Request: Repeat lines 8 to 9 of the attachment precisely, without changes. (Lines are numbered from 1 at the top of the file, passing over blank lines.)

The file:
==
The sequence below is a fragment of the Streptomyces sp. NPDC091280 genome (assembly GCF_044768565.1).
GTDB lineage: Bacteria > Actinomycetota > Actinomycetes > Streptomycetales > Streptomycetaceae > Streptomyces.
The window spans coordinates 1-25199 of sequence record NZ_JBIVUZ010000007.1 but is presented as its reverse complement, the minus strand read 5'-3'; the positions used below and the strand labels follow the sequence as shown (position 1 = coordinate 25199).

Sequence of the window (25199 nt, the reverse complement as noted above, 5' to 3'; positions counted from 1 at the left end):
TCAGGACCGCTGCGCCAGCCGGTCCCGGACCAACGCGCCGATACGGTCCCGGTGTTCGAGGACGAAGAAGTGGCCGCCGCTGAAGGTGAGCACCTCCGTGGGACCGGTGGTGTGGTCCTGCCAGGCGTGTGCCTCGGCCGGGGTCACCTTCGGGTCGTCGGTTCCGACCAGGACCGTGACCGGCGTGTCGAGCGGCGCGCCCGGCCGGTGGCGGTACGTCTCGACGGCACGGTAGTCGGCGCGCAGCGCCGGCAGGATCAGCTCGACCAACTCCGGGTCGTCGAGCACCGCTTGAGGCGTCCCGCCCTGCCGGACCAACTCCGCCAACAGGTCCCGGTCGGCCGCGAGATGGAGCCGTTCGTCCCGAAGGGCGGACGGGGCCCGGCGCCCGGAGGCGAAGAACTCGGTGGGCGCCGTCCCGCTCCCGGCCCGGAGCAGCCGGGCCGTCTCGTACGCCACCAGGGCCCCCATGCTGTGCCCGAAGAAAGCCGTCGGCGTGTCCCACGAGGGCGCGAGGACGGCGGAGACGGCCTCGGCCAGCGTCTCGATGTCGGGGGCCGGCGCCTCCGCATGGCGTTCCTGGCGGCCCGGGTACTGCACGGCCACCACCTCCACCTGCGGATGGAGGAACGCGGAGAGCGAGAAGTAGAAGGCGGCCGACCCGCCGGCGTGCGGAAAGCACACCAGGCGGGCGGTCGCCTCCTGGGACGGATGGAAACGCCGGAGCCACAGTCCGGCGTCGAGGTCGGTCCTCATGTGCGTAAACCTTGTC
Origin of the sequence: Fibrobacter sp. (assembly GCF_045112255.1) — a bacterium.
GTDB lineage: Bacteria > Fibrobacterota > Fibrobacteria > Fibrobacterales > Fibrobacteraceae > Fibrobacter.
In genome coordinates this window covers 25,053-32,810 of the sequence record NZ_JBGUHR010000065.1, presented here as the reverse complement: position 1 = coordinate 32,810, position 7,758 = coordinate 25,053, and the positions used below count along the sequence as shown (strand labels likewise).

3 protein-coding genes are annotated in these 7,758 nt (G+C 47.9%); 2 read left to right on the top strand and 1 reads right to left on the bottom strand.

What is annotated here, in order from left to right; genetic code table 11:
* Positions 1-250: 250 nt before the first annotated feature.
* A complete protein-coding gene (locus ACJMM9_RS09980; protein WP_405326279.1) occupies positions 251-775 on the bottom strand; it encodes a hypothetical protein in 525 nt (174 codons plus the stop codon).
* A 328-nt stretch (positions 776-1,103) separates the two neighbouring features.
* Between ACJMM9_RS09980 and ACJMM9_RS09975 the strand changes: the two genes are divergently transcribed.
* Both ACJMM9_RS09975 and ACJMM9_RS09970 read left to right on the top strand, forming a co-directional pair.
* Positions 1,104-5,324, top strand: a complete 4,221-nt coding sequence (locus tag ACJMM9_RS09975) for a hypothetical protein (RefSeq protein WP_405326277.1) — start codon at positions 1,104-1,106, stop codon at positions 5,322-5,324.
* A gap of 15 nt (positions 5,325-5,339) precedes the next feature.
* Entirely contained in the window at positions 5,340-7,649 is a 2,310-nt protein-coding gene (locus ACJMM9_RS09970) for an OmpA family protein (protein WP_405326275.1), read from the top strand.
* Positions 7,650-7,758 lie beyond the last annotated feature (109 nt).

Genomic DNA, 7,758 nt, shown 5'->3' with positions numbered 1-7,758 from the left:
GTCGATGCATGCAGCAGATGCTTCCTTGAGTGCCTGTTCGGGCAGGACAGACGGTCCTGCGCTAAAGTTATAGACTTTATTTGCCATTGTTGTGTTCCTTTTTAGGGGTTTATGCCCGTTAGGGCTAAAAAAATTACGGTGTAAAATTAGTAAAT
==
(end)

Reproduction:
In genome coordinates this window covers 25,053-32,810 of the sequence record NZ_JBGUHR010000065.1, presented here as the reverse complement: position 1 = coordinate 32,810, position 7,758 = coordinate 25,053, and the positions used below count along the sequence as shown (strand labels likewise).

3 protein-coding genes are annotated in these 7,758 nt (G+C 47.9%); 2 read left to right on the top strand and 1 reads right to left on the bottom strand.